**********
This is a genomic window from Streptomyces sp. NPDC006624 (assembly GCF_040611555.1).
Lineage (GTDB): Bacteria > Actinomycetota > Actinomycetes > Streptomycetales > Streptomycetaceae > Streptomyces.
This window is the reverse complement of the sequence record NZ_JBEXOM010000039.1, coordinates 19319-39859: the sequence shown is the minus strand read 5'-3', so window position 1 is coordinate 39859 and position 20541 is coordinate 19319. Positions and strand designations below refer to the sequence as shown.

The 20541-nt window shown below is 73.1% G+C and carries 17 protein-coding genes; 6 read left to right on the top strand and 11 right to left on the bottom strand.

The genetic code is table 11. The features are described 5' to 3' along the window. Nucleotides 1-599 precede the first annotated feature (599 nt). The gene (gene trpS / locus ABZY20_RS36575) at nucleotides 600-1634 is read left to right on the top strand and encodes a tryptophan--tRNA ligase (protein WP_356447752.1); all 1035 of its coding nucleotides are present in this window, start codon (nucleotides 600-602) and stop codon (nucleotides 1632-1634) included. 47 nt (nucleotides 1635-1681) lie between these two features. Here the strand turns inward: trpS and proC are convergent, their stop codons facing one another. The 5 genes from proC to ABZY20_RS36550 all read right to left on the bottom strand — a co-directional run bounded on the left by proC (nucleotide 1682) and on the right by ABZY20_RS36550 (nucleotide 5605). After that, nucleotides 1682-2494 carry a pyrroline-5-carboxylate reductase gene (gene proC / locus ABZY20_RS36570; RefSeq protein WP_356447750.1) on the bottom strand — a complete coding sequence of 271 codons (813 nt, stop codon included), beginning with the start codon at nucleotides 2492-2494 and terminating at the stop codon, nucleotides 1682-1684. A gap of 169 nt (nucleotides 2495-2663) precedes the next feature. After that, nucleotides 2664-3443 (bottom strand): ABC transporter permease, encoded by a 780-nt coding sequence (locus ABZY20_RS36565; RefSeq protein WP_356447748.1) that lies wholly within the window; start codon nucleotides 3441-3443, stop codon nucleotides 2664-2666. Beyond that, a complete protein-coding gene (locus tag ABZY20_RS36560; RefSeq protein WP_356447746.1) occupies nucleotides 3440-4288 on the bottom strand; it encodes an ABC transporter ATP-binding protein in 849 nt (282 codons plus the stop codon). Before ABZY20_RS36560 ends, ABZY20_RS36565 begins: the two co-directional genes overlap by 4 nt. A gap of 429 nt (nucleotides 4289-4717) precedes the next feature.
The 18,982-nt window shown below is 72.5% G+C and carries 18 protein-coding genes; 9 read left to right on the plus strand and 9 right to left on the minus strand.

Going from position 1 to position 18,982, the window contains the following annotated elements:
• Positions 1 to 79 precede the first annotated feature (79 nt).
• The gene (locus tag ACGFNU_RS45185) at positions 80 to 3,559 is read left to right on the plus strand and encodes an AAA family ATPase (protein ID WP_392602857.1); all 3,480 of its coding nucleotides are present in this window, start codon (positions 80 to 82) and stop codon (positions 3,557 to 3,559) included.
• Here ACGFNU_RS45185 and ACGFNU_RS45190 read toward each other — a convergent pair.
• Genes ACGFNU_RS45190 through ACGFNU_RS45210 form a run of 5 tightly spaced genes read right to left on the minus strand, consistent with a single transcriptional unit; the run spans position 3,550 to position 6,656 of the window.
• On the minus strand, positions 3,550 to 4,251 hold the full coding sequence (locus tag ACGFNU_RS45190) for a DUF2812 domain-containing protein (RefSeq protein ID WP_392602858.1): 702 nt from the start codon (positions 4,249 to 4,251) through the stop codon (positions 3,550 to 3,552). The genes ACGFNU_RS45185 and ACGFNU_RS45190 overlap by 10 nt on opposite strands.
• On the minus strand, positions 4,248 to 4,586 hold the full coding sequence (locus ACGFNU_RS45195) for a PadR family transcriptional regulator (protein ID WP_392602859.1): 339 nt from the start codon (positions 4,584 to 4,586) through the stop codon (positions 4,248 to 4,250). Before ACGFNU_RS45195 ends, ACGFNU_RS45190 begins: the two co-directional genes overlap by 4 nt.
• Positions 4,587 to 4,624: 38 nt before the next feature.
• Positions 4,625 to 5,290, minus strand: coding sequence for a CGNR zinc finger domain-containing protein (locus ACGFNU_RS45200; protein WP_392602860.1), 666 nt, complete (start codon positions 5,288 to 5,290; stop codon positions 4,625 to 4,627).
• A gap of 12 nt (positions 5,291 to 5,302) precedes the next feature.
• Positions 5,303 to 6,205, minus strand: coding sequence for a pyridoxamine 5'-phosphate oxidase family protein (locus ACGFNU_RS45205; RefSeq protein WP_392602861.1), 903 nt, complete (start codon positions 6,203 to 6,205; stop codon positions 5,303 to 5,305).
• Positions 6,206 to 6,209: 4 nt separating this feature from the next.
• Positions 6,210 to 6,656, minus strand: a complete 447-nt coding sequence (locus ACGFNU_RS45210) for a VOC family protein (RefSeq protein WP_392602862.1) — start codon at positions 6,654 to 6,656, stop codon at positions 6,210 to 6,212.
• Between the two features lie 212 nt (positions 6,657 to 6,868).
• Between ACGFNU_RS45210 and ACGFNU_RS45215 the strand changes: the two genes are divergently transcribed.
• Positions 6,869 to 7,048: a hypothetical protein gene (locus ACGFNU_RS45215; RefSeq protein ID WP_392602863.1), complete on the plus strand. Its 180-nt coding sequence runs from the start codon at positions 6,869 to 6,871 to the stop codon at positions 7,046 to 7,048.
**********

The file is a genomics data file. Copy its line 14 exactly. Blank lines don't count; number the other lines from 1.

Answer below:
• Positions 4,587 to 4,624: 38 nt before the next feature.